Icahn offers to buy Lionsgate debt

Financier would pay about $325 mil if studio accepts deal

Carl Icahn’s bid to hold sway over Lionsgate continued Thursday when the billionaire financier tendered an offer to buy about $325 million of the company’s debt.

The offer came a day after both parties said that friendly discussions about allowing Icahn to swap some Lionsgate directors for some of his choosing broke down. At issue were terms of a standstill agreement, Icahn told The Hollywood Reporter on Thursday.

“The deal broke down because, after giving them a standstill that stated I could not do a tender offer or proxy fight, among other things, I requested that those standstill conditions apply to any new board member that also had a lot of stock,” Icahn said. “It was shortsighted on their part not to give us that.”

Icahn said he wasn’t refering to any stockholder in particular. The biggest shareholder is money manager Mark Rachesky, a one-time employee of Icahn’s who is not a Lionsgate board member and owns just under 20% of its shares.

Some observers say Icahn’s interest is in injecting more fiscal discipline into Lionsgate, which reported last month that it lost $93.4 million in its fiscal third quarter. The company also recently spent more than $250 million to acquire TV Guide Network and TVGuide.com.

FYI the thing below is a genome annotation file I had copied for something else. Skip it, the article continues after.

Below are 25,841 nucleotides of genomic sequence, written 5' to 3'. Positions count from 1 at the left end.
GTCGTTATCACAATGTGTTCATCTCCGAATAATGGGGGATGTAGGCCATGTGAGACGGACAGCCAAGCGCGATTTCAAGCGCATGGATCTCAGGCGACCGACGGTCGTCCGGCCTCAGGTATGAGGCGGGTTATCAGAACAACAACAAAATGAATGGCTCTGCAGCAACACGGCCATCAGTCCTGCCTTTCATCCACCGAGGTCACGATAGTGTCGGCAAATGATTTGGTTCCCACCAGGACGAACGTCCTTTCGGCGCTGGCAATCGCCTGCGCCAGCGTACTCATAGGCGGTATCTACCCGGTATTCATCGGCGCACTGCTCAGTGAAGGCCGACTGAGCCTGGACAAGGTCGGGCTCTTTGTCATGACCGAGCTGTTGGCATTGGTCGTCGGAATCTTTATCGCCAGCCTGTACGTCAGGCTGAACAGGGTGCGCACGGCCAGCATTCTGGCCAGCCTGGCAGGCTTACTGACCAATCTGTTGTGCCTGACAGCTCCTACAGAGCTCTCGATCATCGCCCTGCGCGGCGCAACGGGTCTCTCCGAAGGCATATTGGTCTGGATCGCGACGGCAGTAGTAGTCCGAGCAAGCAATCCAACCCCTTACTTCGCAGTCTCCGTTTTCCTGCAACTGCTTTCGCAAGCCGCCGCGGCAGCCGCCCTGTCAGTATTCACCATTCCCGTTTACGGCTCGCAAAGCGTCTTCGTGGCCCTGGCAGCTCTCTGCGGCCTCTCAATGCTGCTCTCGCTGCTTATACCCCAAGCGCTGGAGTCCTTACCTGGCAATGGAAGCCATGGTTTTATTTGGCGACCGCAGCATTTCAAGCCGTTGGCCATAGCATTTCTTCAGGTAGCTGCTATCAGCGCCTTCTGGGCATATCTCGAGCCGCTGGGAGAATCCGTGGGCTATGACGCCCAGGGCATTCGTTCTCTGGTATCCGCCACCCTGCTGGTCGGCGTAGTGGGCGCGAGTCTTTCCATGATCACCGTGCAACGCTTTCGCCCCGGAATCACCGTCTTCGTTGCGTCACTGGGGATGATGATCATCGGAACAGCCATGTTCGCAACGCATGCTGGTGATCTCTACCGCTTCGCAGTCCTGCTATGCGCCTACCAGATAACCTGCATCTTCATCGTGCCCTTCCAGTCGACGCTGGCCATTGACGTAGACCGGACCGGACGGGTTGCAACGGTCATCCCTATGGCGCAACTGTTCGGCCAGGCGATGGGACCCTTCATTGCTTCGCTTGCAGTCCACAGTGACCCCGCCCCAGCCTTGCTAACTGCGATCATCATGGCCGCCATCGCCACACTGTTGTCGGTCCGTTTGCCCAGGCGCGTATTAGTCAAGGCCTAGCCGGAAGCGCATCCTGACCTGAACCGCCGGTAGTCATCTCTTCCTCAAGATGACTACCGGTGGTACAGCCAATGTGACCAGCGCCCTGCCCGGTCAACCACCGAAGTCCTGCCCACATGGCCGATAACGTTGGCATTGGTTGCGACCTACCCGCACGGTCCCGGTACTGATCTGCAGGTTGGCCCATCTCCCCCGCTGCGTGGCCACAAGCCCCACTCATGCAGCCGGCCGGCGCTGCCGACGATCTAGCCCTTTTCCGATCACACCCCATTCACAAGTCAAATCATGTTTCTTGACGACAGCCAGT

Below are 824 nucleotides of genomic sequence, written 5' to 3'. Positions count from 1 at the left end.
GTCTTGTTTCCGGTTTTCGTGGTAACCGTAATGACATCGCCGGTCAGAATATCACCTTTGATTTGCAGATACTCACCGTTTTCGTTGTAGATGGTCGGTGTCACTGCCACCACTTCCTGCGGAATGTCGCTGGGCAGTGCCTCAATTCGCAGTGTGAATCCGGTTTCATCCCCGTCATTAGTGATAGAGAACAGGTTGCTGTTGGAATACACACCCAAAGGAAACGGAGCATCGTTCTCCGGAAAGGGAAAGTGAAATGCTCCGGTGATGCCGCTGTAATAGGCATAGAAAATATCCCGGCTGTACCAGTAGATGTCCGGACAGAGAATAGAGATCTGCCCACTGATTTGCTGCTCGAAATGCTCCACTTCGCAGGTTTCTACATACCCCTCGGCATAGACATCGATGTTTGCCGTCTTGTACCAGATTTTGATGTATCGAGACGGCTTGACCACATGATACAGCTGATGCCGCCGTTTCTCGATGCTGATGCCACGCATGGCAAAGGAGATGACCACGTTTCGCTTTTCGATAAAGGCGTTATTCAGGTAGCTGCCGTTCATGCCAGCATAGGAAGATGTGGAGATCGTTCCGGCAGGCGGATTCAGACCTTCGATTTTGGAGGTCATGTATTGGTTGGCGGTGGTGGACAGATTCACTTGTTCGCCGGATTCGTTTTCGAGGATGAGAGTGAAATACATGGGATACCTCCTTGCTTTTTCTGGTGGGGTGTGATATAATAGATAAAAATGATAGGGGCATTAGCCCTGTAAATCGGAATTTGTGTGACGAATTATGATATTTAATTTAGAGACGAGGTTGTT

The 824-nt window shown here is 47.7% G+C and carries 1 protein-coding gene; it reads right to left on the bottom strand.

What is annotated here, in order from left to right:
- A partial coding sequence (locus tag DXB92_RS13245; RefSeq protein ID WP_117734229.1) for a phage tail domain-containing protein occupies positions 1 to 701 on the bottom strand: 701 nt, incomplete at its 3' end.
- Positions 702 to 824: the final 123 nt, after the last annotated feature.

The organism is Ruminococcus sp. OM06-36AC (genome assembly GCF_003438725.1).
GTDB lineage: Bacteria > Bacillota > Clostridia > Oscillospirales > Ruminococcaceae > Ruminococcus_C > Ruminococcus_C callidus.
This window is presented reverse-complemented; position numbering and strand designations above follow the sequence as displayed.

“It borders on recklessness to make a purchase for $250 million cash funded by a fragile revolver that comes due if anyone purchases 20% of the common stock,” Icahn told THR.

Icahn has been collecting Lionsgate shares for four years, though without much fanfare. Icahn’s stepped-up interest in Lionsgate includes his desire to land a board seat for son Brett Icahn, who has been point-man between Icahn & Co. and Lionsgate.

Icahn is interested in purchasing $150 million in debt due in 2024 and $175 million due in 2025 that yields 17%. The due date for the smaller amount is dependent on the stock climbing to $11.50 by fall 2011, and the second depends on the stock trading north of about $14.25 by March 2012.

The uncertainty surrounding Icahn’s intentions has caused Lionsgate to largely sit out a rare stock-market rally this week, with shares falling 6% on Wednesday and another 5% on Thursday to $4.69.
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